Most loved        %           Most hated       %

Dove              14.4        Stella McCartney      9.2

Nivea             12.0        Olay              5.2

Olay              11.9        Rimmel            4.8

Boots             9.8         Maybelline        4.1

Calvin Klein      6.8         Helmut Lang        4.1

ISPs

Virgin Media wins the battle of the ISPs by a significant margin, while its arch-rival Sky falls behind BT in third place. AOL remains the least-favourite brand and is second most-hated in the UK.

Virgin Media's Kydd believes that its quality of service has been the key to its success. 'It's really frustrating if your broadband doesn't work - just the fact our service does and is reliable has really excited people.' The brand's marketing activity, which has focused on explaining why its product is good in a straightforward way, has also boosted consumer perceptions.

Most loved        %           Most hated       %

Virgin Media      24.3        AOL               25.5

BT Openworld      12.8        BT Openworld      10.7

Sky               8.1         Sky               7.9

AOL               7.5         Tiscali           5.7

Tiscali           7.5         Orange Home UK      4.7

Newspapers

Although The Sun's advertising campaign declares: 'The Sun: We Love It', the research reveals the tabloid is not only lacking love but is actively hated. David Pullan, president of service

solutions at Aegis, says the figures are cause for concern. 'The tabloids have had a tough time over their coverage of the disappearance of Madeleine McCann. It has stripped away their guise of being one of the people and revealed a sharp edge which makes many consumers uncomfortable,' he says. The Guardian dropped out of the top five most-loved newspapers, while, notably, the Daily Mail - widely viewed as the scourge of liberal England - is ranked as the 18th most-loved brand in the UK, reflecting a broader shift in the political landscape.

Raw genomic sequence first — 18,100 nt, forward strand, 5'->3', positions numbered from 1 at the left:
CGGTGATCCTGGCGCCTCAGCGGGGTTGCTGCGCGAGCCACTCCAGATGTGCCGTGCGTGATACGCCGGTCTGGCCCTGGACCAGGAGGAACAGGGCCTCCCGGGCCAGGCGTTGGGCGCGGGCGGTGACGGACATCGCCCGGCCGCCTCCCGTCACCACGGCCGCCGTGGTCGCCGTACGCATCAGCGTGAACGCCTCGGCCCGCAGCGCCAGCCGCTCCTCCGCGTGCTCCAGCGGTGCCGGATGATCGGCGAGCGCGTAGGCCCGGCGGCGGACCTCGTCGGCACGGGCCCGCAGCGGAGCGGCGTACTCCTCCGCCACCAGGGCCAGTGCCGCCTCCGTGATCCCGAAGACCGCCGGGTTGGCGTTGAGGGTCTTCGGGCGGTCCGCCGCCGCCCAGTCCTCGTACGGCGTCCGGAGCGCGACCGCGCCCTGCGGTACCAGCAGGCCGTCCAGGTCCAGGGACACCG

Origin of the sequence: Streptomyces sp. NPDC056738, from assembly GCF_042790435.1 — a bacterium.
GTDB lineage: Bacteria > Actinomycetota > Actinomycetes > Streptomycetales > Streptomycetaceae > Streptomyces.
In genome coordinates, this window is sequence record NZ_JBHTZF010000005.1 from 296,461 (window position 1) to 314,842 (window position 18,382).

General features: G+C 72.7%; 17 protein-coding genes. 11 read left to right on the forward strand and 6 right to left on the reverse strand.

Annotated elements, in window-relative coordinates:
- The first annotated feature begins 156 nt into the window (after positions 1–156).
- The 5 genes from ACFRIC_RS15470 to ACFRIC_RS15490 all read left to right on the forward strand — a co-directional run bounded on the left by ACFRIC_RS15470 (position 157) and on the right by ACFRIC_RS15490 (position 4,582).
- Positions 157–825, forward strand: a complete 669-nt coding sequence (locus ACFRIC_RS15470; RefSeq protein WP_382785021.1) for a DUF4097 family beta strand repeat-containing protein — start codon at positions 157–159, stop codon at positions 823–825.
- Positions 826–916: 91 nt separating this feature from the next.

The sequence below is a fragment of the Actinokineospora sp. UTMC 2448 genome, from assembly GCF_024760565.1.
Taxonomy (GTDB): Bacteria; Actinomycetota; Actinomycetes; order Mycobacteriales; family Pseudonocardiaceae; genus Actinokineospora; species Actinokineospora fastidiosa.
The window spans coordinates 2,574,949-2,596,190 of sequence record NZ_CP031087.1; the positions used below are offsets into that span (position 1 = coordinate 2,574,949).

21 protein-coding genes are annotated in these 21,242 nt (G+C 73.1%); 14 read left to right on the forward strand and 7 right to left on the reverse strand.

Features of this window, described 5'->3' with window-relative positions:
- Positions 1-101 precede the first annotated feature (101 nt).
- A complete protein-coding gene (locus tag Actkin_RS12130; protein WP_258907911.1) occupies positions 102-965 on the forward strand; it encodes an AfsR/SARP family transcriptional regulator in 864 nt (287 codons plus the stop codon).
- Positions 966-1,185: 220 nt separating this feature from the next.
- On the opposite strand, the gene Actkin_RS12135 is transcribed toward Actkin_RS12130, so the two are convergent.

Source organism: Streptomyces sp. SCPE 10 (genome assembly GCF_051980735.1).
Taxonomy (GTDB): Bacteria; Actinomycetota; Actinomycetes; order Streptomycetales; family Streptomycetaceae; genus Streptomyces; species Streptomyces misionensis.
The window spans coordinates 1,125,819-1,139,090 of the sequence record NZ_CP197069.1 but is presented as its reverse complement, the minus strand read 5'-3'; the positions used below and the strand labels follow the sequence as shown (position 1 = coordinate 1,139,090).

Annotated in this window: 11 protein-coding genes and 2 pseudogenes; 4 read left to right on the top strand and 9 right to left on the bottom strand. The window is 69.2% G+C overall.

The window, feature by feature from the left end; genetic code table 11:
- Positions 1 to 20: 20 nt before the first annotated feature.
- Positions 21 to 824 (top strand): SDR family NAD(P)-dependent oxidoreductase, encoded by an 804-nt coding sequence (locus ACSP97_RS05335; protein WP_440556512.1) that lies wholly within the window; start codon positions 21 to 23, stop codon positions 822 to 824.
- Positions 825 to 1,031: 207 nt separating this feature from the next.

The Mail is the best-loved paper among the over-45s, with 31% of respondents in this age group backing it. In contrast, 39% rank The Sun as their least favourite. There are also significant regional variations in taste: the Mail is the most-loved daily in the South, while The Sun takes the top spot in the North.

Most loved        %           Most hated       %

The Sun           18.2        The Sun         22.9

Daily Mail        17.4        Daily Star        15.7

The Times         9.0         Financial Times      7.0

The Mirror        7.2         The Mirror            5.1

Daily Telegraph      6.7         The Guardian      4.4

Television channels